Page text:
2018 FIFA World Cup: For Africa, There Were Positive Lessons To Take

In the end, it was the bloody yellow cards that did in the Lions of Teranga. For the first time in the history of the FIFA World Cup, the tie-breaker for knockout round qualifying came down to the disciplinary records of two otherwise evenly-matched sides: Senegal’s one yellow card against Poland, one against Colombia and three against Japan meant that it was Japan that qualified second out of Group H.

Four Japanese yellow cards versus the six for Senegal. It was that close.

It was a disappointing way to exit the World Cup for the last African side left in the tournament. The coach Aliou Cissé was visibly gutted after the game, saying: “I do not know if this rule is cruel or not, but I can’t ask my players to jump on the court to not receive yellows. It’s the law of football, the law of fair play, and we had less points in that aspect and we have to accept it. In any case, these are the rules of the game and we have to respect them, but we would have preferred to be eliminated in another way.”

This was the first time since 1986 that every African side in the competition was eliminated in the group stages, setting off a chorus of disappointed sighs and tut-tuts. However, this stat actually hides a different sort of reality: in these competitions, luck plays a tremendous role, and African sides collectively acquitted themselves far better than they did in previous tournaments. What usually happens is that one African side will make it to the round of 16 or quarter-finals, while the rest flop very badly.

In 2014, Cameroon finished dead last in Group A, managing only one goal in three matches. Ivory Coast finished third, with just one win and two losses. Ghana finished dead last in their group. Algeria and Nigeria’s four points were enough for a second spot, but the sides couldn’t make it past the round of 16 against Germany and France respectively.

The story of the 2010 World Cup is a familiar one to us, with Ghana crashing out of the quarterfinals under very controversial circumstances. (South Africa, Nigeria, Algeria, Ivory Coast and Cameroon didn’t make it out of the group.)

In 2006, Ivory Coast finished third, as did Angola and Tunisia. Togo finished last. Ghana finished second, and were soundly beaten by the Brazilians in the round of 16.

The pattern goes all the way back to the 1986 World Cup, when the entire continent of Africa only had two slots in the tournament.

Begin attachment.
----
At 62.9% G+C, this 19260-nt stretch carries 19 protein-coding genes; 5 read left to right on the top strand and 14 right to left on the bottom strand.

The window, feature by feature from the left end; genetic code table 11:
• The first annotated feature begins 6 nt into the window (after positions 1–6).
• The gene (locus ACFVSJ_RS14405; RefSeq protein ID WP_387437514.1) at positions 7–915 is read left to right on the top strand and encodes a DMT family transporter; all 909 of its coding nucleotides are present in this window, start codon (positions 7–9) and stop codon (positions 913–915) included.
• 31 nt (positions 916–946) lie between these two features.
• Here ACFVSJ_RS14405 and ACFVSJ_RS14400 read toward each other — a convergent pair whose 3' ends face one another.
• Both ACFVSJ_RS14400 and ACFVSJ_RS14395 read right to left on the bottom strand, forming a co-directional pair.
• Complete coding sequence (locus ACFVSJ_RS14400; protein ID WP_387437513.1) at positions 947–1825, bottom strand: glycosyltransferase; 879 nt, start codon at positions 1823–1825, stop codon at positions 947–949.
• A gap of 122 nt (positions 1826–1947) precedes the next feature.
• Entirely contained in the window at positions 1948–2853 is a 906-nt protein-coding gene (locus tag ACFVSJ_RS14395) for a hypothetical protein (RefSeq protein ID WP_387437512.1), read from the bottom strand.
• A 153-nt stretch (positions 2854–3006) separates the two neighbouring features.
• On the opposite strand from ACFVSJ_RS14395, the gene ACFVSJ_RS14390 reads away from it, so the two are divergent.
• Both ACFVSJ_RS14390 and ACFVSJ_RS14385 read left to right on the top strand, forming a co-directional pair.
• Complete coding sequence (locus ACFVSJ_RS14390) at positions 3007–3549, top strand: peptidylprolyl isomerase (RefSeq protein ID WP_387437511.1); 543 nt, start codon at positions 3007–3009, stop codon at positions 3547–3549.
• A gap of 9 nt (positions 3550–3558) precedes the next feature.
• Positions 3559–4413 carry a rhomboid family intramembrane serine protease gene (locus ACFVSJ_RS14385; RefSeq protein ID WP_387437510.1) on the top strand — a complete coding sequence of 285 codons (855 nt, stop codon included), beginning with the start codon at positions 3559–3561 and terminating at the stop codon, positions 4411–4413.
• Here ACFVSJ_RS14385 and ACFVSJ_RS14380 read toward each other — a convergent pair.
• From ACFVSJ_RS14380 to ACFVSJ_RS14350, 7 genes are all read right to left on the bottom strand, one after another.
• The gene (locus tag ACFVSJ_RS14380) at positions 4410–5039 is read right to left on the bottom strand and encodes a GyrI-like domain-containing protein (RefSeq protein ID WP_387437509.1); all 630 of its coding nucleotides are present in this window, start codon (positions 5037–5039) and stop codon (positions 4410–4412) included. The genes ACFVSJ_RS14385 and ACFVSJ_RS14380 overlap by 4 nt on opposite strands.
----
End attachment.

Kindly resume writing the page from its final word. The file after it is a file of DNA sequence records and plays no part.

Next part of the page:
This isn’t what happened this time around. For the first time, a majority of the African sides can count themselves extremely unlucky. Morocco played beautiful football with a lot of heart. They lost to an own goal against Iran in the first match, and the oomph went out of the team. Nigeria came within a whisker’s length of qualifying past Argentina, but were stopped by goal scored by a defender. Mohamed Salah’s injury meant that there simply was no chance for Egypt in the World Cup. One wonders how things would have gone had he been fully fit. Tunisia did have a pretty forgettable time of it.

For once, the results belied the performances put up by the sides. Senegal and Nigera both can look towards the next African Cup of Nations and 2022 World Cup with relish. All the African sides can take lessons with them: the importance of scoring when you have the upper hand. The importance of the ability to close out tough games. The obvious benefits of marrying good organisation with good athleticism.

Cissé has already identified what needs to happen next: “I am certain that one day an African country will win the World Cup,” he said after the match against Poland.

“It was some 25 years ago that African countries regularly came just to be a part of the World Cup. I think that things have developed but it’s more complicated in our continent – we have realities that are not evident in other continents. We trust our football, we have no complex, we have great players, now we need African coaches for our football to go ahead.”

All Hail Aliou Cisse, Africa’s Coach At The World Cup Who Is Forging His Own Way

My fear though is that the World Cup will feel harder for Africans sides for structural reasons – at least for one more tournament. It is notoriously hard to qualify for the tournament out of Africa: 54 sides have to battle it out for five slots, and then thanks to FIFA’s rankings witchcraft, those sides are always drawn into unfavourable groups. (By comparison, up to six teams can qualify through the South American confederation, from a pool of 10 countries. Europe’s 52 countries were allocated 14 places in the current tournament.) Nigeria has been in the same group as Argentina in five out of six tournament appearances. From 2026 onward, the tournament will feature 48 teams, and Africa will gain four new slots, while Europe will gain two.

Place aside the lamentations about how poorer-quality sides will make it into the tournament – the expanded format means that the prospects of the strongest African sides doing even better than the current trend of one or two countries making it into the early stages of the knockouts.

Put it this way, we can suffer the prospect of Bafana Bafana doing poorly in 2026 in the knowledge that the path to the ultimate victory for a Senegal, Nigeria or Morocco will be that much easier. I am hopeful for African football.

Featured image via Wikimedia Commons.